Food desert. 

The phrase immediately brings to mind a wasteland. A hollow in the earth devoid of the most basic of necessities: sustenance.

Many of us live in neighborhoods with ample grocery stores, farmer's markets, and a variety of restaurants to choose from. It's easy to forget that numerous communities lack these very resources we so often take for granted. Food deserts are a very real and occasionally overlooked phenomenon with a complicated history of structural racism and inequality.

Discussing one such food desert in America's capital, is Author and Professor Ashanté M. Reese in her new book Black Food Geographies: Race, Self-Reliance, and Food Access in Washington, D.C. (available on Amazon here).

In this incredible resource, Reese breaks down the historical processes that led to a decrease in general stores, supermarkets, and other locations to purchase food and other necessities in the predominantly Black neighborhood of Deanwood, D.C.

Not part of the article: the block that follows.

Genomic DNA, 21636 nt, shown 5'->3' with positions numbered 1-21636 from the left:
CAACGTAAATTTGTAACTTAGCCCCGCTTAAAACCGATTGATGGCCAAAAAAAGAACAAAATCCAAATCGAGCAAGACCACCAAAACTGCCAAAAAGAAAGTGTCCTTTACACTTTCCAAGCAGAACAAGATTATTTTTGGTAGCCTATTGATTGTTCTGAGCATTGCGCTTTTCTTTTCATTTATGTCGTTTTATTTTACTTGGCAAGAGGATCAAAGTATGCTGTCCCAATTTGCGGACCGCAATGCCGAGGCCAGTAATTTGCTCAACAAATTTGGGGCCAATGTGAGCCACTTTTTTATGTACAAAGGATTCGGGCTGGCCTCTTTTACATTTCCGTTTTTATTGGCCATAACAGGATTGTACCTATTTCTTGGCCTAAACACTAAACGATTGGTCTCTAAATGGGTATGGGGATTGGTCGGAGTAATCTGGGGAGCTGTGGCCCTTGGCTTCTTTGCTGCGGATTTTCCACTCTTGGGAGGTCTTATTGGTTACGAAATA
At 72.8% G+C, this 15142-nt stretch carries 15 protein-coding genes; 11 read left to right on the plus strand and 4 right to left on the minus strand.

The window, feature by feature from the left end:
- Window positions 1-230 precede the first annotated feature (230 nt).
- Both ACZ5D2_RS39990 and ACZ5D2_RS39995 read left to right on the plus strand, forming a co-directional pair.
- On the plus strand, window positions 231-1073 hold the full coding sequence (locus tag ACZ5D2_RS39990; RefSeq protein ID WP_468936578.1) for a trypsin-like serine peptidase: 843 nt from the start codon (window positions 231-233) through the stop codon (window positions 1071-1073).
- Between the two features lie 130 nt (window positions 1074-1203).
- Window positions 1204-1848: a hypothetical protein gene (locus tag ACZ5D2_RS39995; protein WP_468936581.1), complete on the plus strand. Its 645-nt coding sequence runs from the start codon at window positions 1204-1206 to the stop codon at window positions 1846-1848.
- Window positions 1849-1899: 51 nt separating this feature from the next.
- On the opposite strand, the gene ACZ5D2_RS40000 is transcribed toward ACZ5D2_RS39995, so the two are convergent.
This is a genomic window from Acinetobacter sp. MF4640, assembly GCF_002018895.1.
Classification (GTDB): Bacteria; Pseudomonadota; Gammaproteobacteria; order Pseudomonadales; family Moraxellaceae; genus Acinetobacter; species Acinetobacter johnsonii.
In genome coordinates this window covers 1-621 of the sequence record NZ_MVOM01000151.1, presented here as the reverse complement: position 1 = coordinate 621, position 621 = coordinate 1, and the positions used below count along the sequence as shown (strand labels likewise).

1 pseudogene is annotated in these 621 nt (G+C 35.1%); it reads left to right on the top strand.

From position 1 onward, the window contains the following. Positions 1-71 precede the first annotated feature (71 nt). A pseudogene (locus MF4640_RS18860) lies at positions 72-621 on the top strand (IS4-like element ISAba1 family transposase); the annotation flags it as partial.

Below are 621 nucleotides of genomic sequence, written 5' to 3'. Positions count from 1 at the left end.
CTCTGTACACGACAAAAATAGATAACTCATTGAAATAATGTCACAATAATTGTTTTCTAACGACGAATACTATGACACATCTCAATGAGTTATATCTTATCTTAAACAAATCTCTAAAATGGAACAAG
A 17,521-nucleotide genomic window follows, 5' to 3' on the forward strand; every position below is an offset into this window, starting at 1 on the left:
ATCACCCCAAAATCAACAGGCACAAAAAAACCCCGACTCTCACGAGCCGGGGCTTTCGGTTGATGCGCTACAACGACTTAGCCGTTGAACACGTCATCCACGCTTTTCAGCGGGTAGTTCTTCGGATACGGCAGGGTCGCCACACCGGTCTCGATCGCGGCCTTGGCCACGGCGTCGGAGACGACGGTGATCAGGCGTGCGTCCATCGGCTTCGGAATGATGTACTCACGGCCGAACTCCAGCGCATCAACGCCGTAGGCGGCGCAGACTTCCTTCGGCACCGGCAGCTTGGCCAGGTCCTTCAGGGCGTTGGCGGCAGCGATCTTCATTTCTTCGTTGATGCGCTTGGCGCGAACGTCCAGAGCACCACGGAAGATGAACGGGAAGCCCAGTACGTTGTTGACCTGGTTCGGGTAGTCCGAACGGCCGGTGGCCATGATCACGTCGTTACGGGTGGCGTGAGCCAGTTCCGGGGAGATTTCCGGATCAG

Through her study of residential segregation, systematic racism, and gentrification, the reader is able to recognize patterns and see multiple "Deanwoods" not only in America's urban areas, but throughout the world. 

While she writes of the disenfranchisement, she also speaks on the incredible self-reliance, strategy, and community of the residents. This study identifies and amplifies Black Resilience and shows how life continues to go on despite living with  a backdrop of food inequality. 

Check out the New Books Network podcast to hear Ashanté M. Reese discussing her work here or wherever you listen to podcasts. 

You can also read an article here discussing the book and Reese's work in the Atlanta Journal-Constitution.

Now it's your turn.

  • What are your thoughts about food justice and the systematic inequality that contributes to the creation of food desserts?
  • Is this an issue you were aware/unaware of?
  • Any ideas on next steps going forward?

Let us know what you think in the comments section below.

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